Koa Misi - Miami
Sergio Kindle - Baltimore
Jermaine Cunningham - New England
As you can see, from 2005-2008, the 1st/2nd round 'tweeners were minimal, and we see that number increase in 2009 and 2010 of them, as more teams start making the 3-4 transition. Here we are in 2011, and take a look at the number of potential 1st and 2nd round 'tweeners in this draft.
That's 8 potential 'tweeners mostly mocked to go in the 1st two rounds, which would be a high mark for the last 6 years. So, I am starting to wonder what this means. Is this just a weak draft class in terms of pure LBs? Is this a weak class for everyone? Do these players really deserve to be in the top 50-100? Are there really that many more 3-4 teams hungry for OLBs?
In looking at this short history of 'tweeners, one thing I've started to believe is that many teams don't like to take the chance on 'tweeners in the 1st round. Look at just last year, all the 'tweeners to 3-4 teams went in the 2nd round, despite some being in the top 32 players. Many draft analysts have a good number of these 'tweeners going to 4-3 teams in the 1st round to continue to play DE, especially once you get past the top 2-3 of them. These 'tweeners have more responsibilities than just rushing the passer and occasionally playing the run as a 3-4 OLB than they did as a 4-3 DE; perhaps teams recognize this more than we fans realize and don't risk a 1st round pick on hopes that a player can transition well to a different position. It has had it's successes, seen from DeMarcus Ware, LaMarr Woodley, Brian Orakpo, and for a period of time, Shawne Merriman (though the steroids may have more to do with his success than anything); but it's also had it's failures, seen from David Pollack, Manny Lawson, Robert Ayers, Larry English, Aaron Maybin, and maybe none more so than Vernon Gholston. Kamerion Wimbley finally found some success last season in Oakland, and maybe the same will be said for some of these other youngsters, but time will tell.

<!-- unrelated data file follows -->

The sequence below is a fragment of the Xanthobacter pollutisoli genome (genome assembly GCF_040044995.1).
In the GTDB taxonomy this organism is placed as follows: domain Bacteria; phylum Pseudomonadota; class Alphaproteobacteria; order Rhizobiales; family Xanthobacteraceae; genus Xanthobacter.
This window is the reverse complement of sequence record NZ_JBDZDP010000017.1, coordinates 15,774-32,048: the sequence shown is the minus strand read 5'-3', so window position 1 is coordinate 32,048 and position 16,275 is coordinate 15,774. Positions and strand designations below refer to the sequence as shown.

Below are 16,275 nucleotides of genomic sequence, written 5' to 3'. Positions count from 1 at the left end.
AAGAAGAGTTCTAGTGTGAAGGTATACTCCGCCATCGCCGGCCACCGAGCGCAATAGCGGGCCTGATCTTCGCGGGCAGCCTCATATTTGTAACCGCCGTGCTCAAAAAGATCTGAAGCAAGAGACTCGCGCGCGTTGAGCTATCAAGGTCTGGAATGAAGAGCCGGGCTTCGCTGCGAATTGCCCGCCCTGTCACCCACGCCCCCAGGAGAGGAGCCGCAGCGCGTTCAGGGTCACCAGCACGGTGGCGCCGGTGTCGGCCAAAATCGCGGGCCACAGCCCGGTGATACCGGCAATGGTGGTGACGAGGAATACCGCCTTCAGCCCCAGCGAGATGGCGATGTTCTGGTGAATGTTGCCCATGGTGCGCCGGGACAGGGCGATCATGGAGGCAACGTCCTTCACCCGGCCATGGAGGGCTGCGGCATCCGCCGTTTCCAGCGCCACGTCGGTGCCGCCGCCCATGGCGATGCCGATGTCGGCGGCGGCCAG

So of course I'm going to correlate this with the Chiefs, and it is my belief that we won't be one of those teams that is going to take a 1st round chance on one of these 'tweeners this year, especially considering we already have our very own 'tweener in Tamba Hali, and he flashes those red flags against most 'tweeners too: bad in pass coverage, mediocre against the run. As our LB needs seem most pressing at SOLB and maybe SILB, most of these 'tweeners don't have much history of doing what we will need our SOLB to do. It shouldn't come as a surprise we have met with Justin Houston and Aldon Smith, as Houston is really the only 'tweener that has had collegiate experience at OLB, and Smith may be one of the top prospects expected to transition well. Obviously, who the Chiefs do and don't meet with really has no bearing on who they will draft, evident from last year, but I think the draft history and track record of 'tweeners the last 6 years speaks volumes about which direction the Chiefs will go in the 1st round this year.